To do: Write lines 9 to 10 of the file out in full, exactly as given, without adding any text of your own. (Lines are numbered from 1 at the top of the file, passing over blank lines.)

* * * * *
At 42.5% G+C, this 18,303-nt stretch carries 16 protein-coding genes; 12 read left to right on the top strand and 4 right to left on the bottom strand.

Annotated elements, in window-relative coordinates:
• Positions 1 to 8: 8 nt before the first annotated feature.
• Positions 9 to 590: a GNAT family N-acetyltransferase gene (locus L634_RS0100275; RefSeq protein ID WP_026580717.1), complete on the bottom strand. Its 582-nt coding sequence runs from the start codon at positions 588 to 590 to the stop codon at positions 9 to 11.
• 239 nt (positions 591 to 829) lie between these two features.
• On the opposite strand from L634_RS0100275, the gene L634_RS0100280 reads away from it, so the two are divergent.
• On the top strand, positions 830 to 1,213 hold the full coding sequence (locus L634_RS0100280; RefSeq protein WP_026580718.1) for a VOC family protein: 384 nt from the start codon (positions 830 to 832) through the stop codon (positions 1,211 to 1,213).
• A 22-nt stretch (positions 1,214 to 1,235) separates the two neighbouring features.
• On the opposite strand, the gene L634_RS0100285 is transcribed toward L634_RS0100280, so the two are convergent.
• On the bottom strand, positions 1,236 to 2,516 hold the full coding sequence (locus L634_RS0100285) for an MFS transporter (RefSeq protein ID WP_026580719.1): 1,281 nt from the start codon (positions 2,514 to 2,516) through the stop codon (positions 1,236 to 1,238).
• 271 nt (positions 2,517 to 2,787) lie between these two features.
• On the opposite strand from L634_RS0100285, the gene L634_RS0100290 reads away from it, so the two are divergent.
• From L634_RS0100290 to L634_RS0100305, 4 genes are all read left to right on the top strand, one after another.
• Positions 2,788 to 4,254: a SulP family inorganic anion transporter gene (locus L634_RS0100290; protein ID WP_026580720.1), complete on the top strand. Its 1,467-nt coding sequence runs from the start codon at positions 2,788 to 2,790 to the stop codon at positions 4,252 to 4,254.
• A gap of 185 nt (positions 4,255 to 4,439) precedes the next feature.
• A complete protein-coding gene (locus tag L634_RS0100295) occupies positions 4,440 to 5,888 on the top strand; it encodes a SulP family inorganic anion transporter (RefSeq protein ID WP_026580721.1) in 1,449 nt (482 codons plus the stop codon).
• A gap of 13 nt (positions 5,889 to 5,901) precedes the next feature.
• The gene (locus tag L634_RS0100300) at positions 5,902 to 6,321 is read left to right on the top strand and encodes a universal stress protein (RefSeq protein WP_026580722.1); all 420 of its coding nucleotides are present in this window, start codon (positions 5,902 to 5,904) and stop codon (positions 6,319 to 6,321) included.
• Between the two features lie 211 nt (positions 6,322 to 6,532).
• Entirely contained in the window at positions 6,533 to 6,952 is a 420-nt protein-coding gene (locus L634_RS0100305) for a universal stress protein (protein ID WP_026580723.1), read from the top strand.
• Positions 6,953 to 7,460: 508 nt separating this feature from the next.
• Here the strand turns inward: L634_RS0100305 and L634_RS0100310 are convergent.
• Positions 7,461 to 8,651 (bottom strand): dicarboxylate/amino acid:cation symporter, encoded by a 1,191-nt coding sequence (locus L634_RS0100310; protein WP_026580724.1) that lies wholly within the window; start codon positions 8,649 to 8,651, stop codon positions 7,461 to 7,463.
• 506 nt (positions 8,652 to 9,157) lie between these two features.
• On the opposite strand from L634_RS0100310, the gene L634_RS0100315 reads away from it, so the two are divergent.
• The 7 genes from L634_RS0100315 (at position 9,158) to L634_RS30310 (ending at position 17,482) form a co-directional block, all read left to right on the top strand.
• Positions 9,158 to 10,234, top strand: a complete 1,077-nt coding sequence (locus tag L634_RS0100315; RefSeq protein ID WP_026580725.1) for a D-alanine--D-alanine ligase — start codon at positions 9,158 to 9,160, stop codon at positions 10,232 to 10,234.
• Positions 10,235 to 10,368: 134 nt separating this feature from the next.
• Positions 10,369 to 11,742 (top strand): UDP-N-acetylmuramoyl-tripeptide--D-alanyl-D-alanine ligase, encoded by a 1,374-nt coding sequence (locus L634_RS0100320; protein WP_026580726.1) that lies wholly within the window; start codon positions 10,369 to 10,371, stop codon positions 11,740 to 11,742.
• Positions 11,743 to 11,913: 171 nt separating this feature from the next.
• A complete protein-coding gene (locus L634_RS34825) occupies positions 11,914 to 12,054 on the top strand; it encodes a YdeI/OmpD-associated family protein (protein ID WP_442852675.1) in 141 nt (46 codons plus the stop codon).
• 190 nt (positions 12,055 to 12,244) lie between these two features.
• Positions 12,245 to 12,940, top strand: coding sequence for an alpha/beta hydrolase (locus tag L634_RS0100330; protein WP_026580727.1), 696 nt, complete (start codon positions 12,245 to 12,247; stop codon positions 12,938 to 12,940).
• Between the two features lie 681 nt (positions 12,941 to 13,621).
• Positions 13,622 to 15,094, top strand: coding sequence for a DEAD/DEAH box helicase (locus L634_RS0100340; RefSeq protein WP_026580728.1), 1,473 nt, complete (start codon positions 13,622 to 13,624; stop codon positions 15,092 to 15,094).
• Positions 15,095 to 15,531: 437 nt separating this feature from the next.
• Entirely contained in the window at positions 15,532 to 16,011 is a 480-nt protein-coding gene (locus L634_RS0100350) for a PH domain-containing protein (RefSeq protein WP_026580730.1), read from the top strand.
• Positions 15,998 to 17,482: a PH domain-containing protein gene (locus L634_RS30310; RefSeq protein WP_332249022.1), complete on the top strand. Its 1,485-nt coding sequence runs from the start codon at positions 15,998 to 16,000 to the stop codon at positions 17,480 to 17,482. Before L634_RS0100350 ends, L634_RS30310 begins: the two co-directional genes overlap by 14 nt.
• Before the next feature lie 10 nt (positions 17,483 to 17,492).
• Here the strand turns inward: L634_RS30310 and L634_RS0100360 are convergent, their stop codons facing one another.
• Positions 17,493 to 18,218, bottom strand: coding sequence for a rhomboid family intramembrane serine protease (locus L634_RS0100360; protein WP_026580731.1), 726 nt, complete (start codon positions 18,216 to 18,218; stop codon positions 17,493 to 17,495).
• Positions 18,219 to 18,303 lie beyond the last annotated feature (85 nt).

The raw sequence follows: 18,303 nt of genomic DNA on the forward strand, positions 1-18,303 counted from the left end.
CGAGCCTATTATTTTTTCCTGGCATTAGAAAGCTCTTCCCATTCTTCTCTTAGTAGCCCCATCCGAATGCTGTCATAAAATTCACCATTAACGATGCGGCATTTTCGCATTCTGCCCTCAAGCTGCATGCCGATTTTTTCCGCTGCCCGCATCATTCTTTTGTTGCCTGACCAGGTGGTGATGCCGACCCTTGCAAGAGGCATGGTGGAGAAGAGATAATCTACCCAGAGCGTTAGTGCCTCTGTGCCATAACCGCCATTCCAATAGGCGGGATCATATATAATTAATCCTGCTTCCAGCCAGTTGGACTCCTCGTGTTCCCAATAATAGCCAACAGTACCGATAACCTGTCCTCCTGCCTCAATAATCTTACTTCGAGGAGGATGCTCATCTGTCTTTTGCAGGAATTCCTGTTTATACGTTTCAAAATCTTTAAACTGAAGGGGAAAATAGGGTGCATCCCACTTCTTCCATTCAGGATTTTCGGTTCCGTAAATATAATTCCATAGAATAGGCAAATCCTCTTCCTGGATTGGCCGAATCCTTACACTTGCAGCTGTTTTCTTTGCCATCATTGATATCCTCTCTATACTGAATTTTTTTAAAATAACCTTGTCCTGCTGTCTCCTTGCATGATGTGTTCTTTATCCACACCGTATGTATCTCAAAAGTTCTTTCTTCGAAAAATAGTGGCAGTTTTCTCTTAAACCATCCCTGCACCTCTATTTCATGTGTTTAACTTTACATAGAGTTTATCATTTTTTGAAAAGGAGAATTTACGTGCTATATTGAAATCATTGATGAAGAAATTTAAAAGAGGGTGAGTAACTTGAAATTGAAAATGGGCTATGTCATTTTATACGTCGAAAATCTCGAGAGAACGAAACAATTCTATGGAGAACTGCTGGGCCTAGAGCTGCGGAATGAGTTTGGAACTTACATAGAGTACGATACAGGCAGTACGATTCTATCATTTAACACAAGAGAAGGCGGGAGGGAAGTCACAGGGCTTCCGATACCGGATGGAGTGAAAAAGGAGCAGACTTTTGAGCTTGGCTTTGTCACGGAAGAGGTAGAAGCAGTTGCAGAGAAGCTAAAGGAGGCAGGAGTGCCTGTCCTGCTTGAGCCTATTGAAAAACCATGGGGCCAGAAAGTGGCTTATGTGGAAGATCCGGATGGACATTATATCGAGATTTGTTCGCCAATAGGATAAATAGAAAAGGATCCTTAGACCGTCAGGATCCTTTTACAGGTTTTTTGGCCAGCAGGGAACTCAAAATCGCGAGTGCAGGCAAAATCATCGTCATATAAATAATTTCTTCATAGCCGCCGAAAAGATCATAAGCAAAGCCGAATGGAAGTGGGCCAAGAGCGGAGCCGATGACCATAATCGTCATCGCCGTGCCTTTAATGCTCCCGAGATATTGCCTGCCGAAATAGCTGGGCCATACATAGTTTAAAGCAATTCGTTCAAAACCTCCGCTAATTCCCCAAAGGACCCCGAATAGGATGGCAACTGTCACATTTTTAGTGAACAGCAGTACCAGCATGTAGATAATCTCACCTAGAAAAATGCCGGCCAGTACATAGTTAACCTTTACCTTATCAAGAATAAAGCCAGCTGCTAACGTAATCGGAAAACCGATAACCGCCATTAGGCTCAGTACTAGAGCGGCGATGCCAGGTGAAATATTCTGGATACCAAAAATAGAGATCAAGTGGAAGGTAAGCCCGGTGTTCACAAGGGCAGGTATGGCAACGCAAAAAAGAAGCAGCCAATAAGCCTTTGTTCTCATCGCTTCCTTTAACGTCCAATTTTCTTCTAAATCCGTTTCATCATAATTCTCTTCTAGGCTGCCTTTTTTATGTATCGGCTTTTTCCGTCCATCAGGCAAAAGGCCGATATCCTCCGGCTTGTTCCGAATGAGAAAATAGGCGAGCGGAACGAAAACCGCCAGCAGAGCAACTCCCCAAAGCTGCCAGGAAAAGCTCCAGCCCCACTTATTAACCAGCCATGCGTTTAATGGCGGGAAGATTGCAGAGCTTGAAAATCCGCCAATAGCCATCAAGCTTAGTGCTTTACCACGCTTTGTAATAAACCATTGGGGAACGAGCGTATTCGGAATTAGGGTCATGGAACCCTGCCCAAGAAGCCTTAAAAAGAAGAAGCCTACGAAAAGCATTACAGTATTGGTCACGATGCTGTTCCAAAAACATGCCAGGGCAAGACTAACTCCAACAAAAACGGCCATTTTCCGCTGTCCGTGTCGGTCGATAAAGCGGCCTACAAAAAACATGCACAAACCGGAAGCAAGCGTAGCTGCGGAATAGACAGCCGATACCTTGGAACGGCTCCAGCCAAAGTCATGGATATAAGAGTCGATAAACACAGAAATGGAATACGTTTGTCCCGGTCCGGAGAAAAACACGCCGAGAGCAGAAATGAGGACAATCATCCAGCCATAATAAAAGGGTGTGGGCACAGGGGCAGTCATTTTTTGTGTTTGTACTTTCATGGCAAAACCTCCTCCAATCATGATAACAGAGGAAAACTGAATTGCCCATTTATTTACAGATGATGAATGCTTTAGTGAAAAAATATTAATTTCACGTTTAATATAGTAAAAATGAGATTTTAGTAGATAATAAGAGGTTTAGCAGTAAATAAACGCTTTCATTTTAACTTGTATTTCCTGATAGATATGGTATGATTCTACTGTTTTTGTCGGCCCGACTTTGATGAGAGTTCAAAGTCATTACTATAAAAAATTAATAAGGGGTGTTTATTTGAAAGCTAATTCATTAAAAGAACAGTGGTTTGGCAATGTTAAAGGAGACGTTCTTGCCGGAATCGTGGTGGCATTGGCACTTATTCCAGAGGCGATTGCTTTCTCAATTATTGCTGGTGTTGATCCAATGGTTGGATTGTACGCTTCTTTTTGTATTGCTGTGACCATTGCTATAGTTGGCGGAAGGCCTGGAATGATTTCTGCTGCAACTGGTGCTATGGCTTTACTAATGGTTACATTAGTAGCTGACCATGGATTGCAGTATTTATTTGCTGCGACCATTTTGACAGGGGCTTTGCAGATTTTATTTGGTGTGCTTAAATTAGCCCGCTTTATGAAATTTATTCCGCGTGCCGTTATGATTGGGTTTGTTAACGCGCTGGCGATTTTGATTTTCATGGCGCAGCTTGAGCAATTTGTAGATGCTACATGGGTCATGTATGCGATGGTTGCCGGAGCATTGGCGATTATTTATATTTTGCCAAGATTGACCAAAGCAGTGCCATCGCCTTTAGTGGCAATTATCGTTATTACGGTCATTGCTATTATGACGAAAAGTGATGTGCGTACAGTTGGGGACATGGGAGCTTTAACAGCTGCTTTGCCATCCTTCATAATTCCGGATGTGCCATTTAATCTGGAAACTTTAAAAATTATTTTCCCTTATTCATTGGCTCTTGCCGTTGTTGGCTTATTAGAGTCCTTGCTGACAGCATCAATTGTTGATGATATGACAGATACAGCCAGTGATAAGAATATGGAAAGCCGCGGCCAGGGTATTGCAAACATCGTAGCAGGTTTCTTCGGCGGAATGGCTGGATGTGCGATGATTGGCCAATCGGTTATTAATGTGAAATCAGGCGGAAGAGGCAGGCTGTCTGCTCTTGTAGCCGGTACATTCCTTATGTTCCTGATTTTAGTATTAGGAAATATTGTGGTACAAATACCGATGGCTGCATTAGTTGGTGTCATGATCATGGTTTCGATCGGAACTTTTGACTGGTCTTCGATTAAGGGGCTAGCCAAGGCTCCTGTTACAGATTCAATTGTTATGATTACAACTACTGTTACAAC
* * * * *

• On the opposite strand, the gene L634_RS0100285 is transcribed toward L634_RS0100280, so the two are convergent.
• On the bottom strand, positions 1,236 to 2,516 hold the full coding sequence (locus L634_RS0100285) for an MFS transporter (RefSeq protein ID WP_026580719.1): 1,281 nt from the start codon (positions 2,514 to 2,516) through the stop codon (positions 1,236 to 1,238).